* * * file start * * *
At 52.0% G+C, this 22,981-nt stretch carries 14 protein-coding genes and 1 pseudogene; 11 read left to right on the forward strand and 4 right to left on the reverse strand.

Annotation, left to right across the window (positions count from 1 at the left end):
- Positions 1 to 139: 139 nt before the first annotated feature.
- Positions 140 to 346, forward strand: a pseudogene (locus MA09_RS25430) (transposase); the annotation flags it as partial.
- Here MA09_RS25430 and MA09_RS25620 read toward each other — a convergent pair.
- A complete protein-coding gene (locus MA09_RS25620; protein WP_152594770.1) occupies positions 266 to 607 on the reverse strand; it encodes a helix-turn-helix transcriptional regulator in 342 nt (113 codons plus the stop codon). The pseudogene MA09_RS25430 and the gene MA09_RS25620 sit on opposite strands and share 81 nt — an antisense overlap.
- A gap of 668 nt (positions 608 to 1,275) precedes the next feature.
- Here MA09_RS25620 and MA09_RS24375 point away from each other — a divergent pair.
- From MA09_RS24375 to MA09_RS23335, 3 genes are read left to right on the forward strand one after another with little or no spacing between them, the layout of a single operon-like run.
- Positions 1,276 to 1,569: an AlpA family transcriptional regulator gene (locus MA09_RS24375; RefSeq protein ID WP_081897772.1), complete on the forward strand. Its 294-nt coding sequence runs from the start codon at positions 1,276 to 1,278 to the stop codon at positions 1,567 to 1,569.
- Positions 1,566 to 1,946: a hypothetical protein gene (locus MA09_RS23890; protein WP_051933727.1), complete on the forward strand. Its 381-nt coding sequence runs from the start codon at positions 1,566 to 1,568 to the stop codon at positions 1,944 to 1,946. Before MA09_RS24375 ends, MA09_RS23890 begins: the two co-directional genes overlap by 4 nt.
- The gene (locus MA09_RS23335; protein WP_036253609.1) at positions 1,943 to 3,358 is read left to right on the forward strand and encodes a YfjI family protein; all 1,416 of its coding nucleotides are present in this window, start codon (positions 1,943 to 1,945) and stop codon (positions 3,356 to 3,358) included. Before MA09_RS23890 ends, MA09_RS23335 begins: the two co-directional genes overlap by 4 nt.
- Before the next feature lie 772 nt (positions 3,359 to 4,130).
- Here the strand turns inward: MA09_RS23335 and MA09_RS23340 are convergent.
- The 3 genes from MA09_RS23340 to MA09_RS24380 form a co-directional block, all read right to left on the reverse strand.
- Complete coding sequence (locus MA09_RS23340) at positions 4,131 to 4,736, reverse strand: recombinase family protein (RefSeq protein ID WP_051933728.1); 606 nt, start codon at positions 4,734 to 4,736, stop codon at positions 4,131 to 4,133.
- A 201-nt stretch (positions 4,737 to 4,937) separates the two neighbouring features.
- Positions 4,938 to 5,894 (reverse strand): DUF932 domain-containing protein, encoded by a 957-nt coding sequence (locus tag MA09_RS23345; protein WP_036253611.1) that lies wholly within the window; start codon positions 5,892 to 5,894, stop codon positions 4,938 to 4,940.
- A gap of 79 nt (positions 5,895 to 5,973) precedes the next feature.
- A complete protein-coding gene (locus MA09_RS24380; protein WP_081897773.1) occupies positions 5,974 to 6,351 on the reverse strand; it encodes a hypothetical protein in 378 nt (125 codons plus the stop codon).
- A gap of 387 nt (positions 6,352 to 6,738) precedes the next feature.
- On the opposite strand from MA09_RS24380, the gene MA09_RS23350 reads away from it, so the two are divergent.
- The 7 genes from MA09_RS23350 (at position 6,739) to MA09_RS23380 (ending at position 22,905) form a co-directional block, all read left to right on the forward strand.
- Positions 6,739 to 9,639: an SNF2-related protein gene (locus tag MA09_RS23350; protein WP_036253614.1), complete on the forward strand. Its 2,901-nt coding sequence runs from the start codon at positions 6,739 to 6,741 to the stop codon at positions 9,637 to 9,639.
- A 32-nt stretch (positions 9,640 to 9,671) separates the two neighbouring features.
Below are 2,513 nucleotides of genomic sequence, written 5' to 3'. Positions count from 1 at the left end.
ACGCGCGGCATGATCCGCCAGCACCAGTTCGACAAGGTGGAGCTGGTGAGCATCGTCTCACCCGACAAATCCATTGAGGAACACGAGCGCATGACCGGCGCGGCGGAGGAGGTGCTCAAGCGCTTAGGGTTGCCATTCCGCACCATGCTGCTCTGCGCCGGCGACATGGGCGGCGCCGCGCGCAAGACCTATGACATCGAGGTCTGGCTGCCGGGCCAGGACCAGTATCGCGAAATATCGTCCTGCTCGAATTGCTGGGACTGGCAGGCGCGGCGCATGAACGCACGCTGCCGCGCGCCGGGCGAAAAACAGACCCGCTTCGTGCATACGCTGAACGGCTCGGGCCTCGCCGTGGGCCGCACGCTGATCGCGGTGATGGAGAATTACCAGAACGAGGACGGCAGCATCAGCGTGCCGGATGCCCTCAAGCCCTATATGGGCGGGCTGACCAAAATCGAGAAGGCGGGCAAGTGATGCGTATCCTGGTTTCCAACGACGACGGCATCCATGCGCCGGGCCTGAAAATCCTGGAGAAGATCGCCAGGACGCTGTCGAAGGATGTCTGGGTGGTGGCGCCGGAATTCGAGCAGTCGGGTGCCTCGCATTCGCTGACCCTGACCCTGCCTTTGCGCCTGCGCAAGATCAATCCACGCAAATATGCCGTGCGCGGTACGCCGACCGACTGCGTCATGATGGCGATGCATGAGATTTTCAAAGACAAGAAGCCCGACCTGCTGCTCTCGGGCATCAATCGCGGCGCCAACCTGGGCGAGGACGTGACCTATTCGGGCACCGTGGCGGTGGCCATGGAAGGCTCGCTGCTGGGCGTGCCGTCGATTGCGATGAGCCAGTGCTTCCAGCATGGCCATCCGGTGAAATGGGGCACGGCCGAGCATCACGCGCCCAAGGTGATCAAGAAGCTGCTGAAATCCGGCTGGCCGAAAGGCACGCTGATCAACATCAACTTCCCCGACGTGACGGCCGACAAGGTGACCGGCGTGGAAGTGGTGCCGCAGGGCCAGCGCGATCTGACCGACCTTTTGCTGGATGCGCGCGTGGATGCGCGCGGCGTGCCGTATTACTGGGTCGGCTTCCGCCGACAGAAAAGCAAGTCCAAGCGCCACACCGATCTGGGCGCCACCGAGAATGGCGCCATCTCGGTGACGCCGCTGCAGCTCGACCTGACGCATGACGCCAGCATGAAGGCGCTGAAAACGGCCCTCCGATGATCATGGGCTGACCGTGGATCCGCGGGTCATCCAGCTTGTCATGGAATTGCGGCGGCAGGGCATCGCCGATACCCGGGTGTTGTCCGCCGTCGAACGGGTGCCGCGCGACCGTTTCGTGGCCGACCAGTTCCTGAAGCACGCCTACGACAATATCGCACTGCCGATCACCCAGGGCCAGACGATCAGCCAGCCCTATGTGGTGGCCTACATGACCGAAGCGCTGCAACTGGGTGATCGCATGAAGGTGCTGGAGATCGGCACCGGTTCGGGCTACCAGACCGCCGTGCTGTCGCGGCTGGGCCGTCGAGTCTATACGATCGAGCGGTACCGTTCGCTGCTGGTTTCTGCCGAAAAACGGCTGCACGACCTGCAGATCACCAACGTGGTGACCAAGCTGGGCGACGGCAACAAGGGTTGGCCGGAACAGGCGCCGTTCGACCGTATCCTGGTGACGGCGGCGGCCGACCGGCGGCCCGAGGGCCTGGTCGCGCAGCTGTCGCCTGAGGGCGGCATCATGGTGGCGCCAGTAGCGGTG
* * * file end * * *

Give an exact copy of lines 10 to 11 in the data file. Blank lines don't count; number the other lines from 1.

- Positions 1,276 to 1,569: an AlpA family transcriptional regulator gene (locus MA09_RS24375; RefSeq protein ID WP_081897772.1), complete on the forward strand. Its 294-nt coding sequence runs from the start codon at positions 1,276 to 1,278 to the stop codon at positions 1,567 to 1,569.
- Positions 1,566 to 1,946: a hypothetical protein gene (locus MA09_RS23890; protein WP_051933727.1), complete on the forward strand. Its 381-nt coding sequence runs from the start codon at positions 1,566 to 1,568 to the stop codon at positions 1,944 to 1,946. Before MA09_RS24375 ends, MA09_RS23890 begins: the two co-directional genes overlap by 4 nt.